It was just one of those weird, cosmic coincidences that Mr. Peabody and Sherman hit the big screen at just the moment when the Netflix DVD rental of Looper appeared in my mailbox. Cool! Two time travel movies in one day!
But wait. Mr. Peabody and Sherman is an animated feature film based on the 1960s “Rocky and Bullwinkle Show” segment about a genius time-travelling dog with a Harvard Ph.D. and his pet boy, Sherman, and their adventures travelling into the past, mostly for educational purposes. Looper, in high contrast, is the great 2012 sci-fi film about specialized hit men employed by future mobs that use time travel to send hit targets into the past for assassination. Ummmm……
This isn’t really about Looper, it’s about Mr. Peabody. There’s no way I could be considered an objective reviewer, though. I was a pretty big fan of “Rocky and Bullwinkle,” as a kid, and actually moreso a few years later, when I discovered just how sophisticated the show’s humor was. It was kid-funny and also smart-funny, especially verbally, with triple-layer puns and all – much of which I don’t remember getting as a kid. But I liked it and watched it a lot anyway, and who knows? Maybe that had something to do with the wordsmith / wise guy I turned out to be.
Directed by Rob Minkoff, the writing credits start with a nod to Jay Ward, who created the 60s TV series. The screenplay, by veteran Craig Wright, with really funny dialogue by Robert Ben Garant and Thomas Lennon , is every bit as funny as the show was. Maybe funnier. I’m a little embarrassed to say I don’t remember the last time I laughed so often and so hard in a movie. The dialogue is funny as hell, and probably would have been even without the great cast, who deliver the goods on a skewer, especially stars Ty Burrell (Peabody) and Max Charles (Sherman), with a bunch of terrific cameos including Mel Brooks (Albert Einstein), Patrick Warburton (Agamemnon), Stanley Tucci (Leonardo da Vinci), and Stephen Colbert (Paul Peterson).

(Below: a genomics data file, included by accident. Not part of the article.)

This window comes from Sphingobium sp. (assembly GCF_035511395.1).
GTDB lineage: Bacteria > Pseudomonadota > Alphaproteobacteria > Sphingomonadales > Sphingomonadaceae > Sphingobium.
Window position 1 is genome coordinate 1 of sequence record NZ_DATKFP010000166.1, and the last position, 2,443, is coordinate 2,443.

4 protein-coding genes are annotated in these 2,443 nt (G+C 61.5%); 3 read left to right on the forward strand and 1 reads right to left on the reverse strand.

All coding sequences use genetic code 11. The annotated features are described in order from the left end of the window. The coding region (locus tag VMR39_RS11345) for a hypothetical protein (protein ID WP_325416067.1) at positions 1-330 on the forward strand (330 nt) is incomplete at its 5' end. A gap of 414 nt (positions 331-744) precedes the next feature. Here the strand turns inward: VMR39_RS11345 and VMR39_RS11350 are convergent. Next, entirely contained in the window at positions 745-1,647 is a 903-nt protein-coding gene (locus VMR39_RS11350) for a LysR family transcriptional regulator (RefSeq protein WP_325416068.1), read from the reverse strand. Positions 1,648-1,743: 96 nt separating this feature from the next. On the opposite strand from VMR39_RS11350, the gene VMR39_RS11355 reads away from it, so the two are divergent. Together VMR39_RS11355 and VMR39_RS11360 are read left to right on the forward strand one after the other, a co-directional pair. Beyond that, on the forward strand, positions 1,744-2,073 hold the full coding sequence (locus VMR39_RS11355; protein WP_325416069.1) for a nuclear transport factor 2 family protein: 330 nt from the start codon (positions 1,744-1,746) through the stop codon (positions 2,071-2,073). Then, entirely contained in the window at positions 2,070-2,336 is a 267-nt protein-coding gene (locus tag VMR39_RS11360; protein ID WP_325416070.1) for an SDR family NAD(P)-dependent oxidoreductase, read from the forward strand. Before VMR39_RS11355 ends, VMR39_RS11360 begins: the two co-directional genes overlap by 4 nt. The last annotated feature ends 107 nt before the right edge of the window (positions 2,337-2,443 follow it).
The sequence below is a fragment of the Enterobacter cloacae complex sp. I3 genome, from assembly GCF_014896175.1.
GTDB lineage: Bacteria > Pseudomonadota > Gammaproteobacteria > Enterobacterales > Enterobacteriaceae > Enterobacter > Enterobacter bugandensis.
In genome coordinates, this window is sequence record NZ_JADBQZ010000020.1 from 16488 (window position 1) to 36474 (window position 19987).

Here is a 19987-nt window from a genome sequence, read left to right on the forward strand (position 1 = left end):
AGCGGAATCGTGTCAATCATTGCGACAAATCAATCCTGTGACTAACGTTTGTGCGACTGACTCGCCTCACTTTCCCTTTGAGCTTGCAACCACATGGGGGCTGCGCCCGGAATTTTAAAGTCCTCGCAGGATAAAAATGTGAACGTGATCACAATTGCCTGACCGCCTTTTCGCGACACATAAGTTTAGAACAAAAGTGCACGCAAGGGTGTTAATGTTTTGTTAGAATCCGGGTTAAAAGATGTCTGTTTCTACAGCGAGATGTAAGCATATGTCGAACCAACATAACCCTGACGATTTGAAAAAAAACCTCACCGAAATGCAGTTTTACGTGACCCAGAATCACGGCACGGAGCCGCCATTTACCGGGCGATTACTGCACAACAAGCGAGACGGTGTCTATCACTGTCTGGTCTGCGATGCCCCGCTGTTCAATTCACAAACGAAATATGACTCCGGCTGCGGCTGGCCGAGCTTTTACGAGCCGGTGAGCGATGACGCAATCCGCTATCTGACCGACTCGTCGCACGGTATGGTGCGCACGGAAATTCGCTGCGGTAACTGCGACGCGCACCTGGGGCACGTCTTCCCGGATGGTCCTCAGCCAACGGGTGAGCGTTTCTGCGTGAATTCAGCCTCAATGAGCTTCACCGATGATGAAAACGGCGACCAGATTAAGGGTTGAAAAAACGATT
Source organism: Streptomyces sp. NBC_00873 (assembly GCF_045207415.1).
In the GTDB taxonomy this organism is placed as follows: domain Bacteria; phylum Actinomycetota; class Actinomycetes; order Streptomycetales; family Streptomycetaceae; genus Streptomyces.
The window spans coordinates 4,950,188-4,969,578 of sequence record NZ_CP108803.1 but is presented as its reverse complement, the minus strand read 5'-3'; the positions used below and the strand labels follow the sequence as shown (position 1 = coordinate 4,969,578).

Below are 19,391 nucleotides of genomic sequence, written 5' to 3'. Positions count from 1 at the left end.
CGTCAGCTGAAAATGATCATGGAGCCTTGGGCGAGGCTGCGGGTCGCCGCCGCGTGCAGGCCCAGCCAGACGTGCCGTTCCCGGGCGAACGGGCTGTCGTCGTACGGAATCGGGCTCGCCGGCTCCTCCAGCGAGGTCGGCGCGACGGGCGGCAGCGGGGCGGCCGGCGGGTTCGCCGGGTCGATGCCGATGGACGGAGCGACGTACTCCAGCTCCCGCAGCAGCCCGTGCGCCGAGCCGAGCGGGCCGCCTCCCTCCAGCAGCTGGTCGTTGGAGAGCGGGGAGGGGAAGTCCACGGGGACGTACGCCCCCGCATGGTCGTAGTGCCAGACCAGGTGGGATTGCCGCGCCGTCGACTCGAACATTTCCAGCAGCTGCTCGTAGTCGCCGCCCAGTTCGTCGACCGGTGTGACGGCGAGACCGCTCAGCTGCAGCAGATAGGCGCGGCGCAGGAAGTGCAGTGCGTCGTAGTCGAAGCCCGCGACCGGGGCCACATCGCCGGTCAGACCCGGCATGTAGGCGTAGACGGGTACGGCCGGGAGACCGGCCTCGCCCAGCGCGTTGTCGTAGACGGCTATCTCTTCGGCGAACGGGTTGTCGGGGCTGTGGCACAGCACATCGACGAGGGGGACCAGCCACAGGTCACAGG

Peabody is true to the original concept, but it’s also an updated mash-up of more contemporary references, including Indiana Jones, Back to the Future, Wishbone, Jimmy Newtron, and (I’m told) Family Guy, Seth McFarlane’s current and long-running animated cable series that featured in a number of episodes a talking baby, a genius dog that dropped out of Brown University, and a time machine.
The movie threatens to spin wackily out of control – of course – and we get an excellent, if warp-speed, exploration of the classic time-travel conundrum, what happens when you travel to a time and place where you’re already present (no pun intended), and there are two of you in the same place at the same time? I won’t spoil it for you.
I will say that it’s precisely that conundrum, and the potential consequences, messy timelines, and the like that come with it, that also drives Looper. One of the extremely interesting things about that film is the idea that when the future mob has an issue of some kind with a particular looper, they close out his contract by grabbing the future man, 30 years older, and sending him back into the past to his 30-year younger self, to be killed. When it doesn’t go as planned, well… things get really messy. When it’s his turn, the young looper / main character, Joe (Joseph Gordon-Levitt) gets tangled up with his older, smarter self, “Old Joe” (Bruce Willis). One of the best scenes in the movie is when the two square off in a diner over coffee and eggs. Joe has questions, and Old Joe says, “I don’t want to talk about time travel because if we start talking about it then we’re going to be here all day talking about it, making diagrams with straws.”
Anyway, that’s as good as it gets. Two – very different – time travel movies in one day.
Mr Peabody and Sherman is playing now at the Genesee Square Cinema.